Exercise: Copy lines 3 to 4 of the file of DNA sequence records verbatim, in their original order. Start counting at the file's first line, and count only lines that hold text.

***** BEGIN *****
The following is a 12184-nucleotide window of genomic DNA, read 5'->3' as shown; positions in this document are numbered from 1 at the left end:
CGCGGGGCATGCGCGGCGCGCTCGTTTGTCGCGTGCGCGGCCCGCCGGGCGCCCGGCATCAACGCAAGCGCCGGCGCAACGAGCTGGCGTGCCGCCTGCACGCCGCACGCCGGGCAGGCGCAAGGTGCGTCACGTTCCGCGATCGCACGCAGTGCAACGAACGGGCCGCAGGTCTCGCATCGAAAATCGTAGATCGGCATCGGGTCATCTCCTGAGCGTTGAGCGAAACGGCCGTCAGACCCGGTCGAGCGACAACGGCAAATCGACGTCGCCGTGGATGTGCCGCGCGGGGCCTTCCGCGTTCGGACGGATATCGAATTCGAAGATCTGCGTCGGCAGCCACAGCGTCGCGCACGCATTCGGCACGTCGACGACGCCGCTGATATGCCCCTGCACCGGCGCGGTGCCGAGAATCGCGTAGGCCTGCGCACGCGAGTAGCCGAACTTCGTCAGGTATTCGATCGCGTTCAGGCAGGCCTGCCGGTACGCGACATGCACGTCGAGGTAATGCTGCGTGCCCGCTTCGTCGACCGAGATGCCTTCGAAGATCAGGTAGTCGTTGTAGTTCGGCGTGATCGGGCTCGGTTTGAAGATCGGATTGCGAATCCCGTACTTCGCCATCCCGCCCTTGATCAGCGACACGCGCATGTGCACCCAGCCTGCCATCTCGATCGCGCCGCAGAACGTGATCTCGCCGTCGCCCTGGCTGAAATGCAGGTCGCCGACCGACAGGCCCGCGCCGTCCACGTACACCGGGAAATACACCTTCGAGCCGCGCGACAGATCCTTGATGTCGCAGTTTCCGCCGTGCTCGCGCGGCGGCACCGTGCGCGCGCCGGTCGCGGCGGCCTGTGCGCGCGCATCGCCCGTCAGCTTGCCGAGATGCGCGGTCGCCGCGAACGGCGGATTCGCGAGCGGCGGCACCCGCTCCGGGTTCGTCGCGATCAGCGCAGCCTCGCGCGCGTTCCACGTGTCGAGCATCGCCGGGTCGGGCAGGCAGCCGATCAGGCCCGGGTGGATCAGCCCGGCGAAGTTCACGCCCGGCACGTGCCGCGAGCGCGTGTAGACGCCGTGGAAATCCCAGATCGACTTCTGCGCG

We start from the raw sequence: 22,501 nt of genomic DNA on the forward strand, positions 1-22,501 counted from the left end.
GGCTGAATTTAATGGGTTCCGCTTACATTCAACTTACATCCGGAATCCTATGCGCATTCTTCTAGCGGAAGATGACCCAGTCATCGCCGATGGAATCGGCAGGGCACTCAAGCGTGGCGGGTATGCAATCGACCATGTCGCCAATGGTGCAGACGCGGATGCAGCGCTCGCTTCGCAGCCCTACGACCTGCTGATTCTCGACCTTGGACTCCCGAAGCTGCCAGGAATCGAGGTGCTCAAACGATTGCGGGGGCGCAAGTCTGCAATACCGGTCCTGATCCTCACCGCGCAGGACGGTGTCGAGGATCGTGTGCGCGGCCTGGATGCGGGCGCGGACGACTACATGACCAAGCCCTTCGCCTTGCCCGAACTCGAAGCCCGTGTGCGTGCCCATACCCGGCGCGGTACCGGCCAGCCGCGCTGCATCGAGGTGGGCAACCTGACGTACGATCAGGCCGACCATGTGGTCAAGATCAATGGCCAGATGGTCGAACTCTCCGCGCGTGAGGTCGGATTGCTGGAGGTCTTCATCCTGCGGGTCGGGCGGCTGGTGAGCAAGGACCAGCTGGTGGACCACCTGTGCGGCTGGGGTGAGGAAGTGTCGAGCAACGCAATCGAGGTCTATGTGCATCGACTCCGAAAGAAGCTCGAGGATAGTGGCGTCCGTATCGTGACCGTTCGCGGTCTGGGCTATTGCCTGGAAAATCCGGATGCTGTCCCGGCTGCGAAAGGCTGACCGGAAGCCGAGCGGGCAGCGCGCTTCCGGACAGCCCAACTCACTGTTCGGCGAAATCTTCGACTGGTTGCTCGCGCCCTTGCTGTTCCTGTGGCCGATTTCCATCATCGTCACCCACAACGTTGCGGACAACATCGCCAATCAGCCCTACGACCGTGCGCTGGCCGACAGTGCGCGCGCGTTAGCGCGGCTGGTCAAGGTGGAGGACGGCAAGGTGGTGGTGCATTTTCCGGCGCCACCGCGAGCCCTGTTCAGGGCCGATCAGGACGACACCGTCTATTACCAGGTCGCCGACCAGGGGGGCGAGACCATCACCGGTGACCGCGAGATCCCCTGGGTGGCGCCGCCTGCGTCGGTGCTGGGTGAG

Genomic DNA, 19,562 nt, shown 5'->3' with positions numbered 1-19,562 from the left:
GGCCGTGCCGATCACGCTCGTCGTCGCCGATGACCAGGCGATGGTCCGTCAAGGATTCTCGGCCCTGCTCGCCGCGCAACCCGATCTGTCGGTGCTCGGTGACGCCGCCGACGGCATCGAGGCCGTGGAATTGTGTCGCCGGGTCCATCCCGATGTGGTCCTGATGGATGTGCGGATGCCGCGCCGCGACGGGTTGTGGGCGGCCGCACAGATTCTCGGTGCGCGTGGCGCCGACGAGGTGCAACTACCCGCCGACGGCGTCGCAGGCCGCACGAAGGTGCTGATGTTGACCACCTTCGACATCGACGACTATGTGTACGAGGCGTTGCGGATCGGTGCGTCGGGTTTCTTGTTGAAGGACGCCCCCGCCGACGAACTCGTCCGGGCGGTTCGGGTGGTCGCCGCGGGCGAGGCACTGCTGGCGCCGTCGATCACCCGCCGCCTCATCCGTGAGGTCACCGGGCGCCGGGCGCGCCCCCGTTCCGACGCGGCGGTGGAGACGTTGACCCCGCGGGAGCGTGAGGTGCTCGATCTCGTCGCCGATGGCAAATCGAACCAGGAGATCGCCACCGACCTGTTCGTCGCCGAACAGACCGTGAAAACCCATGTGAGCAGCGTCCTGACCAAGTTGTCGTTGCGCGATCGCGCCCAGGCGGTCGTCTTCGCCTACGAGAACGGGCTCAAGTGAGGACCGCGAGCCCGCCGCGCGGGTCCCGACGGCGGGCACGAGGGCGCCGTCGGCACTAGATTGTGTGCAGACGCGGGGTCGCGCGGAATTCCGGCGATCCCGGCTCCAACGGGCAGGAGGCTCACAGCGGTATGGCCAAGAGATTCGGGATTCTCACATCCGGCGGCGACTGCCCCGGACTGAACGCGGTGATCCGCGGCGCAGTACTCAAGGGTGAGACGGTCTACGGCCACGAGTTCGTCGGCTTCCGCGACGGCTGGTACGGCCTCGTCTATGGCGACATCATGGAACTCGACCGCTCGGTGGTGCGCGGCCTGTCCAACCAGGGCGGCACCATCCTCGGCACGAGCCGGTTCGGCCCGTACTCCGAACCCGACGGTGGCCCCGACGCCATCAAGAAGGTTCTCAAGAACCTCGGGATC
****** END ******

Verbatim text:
We start from the raw sequence: 22,501 nt of genomic DNA on the forward strand, positions 1-22,501 counted from the left end.
GGCTGAATTTAATGGGTTCCGCTTACATTCAACTTACATCCGGAATCCTATGCGCATTCTTCTAGCGGAAGATGACCCAGTCATCGCCGATGGAATCGGCAGGGCACTCAAGCGTGGCGGGTATGCAATCGACCATGTCGCCAATGGTGCAGACGCGGATGCAGCGCTCGCTTCGCAGCCCTACGACCTGCTGATTCTCGACCTTGGACTCCCGAAGCTGCCAGGAATCGAGGTGCTCAAACGATTGCGGGGGCGCAAGTCTGCAATACCGGTCCTGATCCTCACCGCGCAGGACGGTGTCGAGGATCGTGTGCGCGGCCTGGATGCGGGCGCGGACGACTACATGACCAAGCCCTTCGCCTTGCCCGAACTCGAAGCCCGTGTGCGTGCCCATACCCGGCGCGGTACCGGCCAGCCGCGCTGCATCGAGGTGGGCAACCTGACGTACGATCAGGCCGACCATGTGGTCAAGATCAATGGCCAGATGGTCGAACTCTCCGCGCGTGAGGTCGGATTGCTGGAGGTCTTCATCCTGCGGGTCGGGCGGCTGGTGAGCAAGGACCAGCTGGTGGACCACCTGTGCGGCTGGGGTGAGGAAGTGTCGAGCAACGCAATCGAGGTCTATGTGCATCGACTCCGAAAGAAGCTCGAGGATAGTGGCGTCCGTATCGTGACCGTTCGCGGTCTGGGCTATTGCCTGGAAAATCCGGATGCTGTCCCGGCTGCGAAAGGCTGACCGGAAGCCGAGCGGGCAGCGCGCTTCCGGACAGCCCAACTCACTGTTCGGCGAAATCTTCGACTGGTTGCTCGCGCCCTTGCTGTTCCTGTGGCCGATTTCCATCATCGTCACCCACAACGTTGCGGACAACATCGCCAATCAGCCCTACGACCGTGCGCTGGCCGACAGTGCGCGCGCGTTAGCGCGGCTGGTCAAGGTGGAGGACGGCAAGGTGGTGGTGCATTTTCCGGCGCCACCGCGAGCCCTGTTCAGGGCCGATCAGGACGACACCGTCTATTACCAGGTCGCCGACCAGGGGGGCGAGACCATCACCGGTGACCGCGAGATCCCCTGGGTGGCGCCGCCTGCGTCGGTGCTGGGTGAG